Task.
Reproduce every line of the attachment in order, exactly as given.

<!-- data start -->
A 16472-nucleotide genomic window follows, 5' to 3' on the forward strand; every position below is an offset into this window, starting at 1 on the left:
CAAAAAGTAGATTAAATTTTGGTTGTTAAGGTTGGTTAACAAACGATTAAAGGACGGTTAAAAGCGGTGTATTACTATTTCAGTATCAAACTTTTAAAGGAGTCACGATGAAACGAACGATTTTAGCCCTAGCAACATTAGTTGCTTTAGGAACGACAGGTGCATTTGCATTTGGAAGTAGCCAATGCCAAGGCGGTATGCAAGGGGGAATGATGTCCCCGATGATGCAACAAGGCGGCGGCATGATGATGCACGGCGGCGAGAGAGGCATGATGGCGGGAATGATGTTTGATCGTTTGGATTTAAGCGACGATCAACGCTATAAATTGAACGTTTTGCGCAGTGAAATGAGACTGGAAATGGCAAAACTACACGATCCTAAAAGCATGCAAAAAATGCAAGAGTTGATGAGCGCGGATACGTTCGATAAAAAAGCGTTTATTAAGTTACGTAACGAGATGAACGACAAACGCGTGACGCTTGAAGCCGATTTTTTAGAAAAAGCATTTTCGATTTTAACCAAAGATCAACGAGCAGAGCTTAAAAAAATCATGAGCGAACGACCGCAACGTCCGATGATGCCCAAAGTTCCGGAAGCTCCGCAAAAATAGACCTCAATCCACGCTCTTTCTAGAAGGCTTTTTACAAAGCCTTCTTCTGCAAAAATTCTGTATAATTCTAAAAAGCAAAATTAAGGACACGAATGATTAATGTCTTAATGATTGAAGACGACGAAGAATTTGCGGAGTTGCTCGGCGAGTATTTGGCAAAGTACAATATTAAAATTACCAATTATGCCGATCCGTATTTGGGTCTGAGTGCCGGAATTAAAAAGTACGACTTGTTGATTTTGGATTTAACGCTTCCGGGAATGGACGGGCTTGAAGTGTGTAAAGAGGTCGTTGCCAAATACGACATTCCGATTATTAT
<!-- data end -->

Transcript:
A 16472-nucleotide genomic window follows, 5' to 3' on the forward strand; every position below is an offset into this window, starting at 1 on the left:
CAAAAAGTAGATTAAATTTTGGTTGTTAAGGTTGGTTAACAAACGATTAAAGGACGGTTAAAAGCGGTGTATTACTATTTCAGTATCAAACTTTTAAAGGAGTCACGATGAAACGAACGATTTTAGCCCTAGCAACATTAGTTGCTTTAGGAACGACAGGTGCATTTGCATTTGGAAGTAGCCAATGCCAAGGCGGTATGCAAGGGGGAATGATGTCCCCGATGATGCAACAAGGCGGCGGCATGATGATGCACGGCGGCGAGAGAGGCATGATGGCGGGAATGATGTTTGATCGTTTGGATTTAAGCGACGATCAACGCTATAAATTGAACGTTTTGCGCAGTGAAATGAGACTGGAAATGGCAAAACTACACGATCCTAAAAGCATGCAAAAAATGCAAGAGTTGATGAGCGCGGATACGTTCGATAAAAAAGCGTTTATTAAGTTACGTAACGAGATGAACGACAAACGCGTGACGCTTGAAGCCGATTTTTTAGAAAAAGCATTTTCGATTTTAACCAAAGATCAACGAGCAGAGCTTAAAAAAATCATGAGCGAACGACCGCAACGTCCGATGATGCCCAAAGTTCCGGAAGCTCCGCAAAAATAGACCTCAATCCACGCTCTTTCTAGAAGGCTTTTTACAAAGCCTTCTTCTGCAAAAATTCTGTATAATTCTAAAAAGCAAAATTAAGGACACGAATGATTAATGTCTTAATGATTGAAGACGACGAAGAATTTGCGGAGTTGCTCGGCGAGTATTTGGCAAAGTACAATATTAAAATTACCAATTATGCCGATCCGTATTTGGGTCTGAGTGCCGGAATTAAAAAGTACGACTTGTTGATTTTGGATTTAACGCTTCCGGGAATGGACGGGCTTGAAGTGTGTAAAGAGGTCGTTGCCAAATACGACATTCCGATTATTAT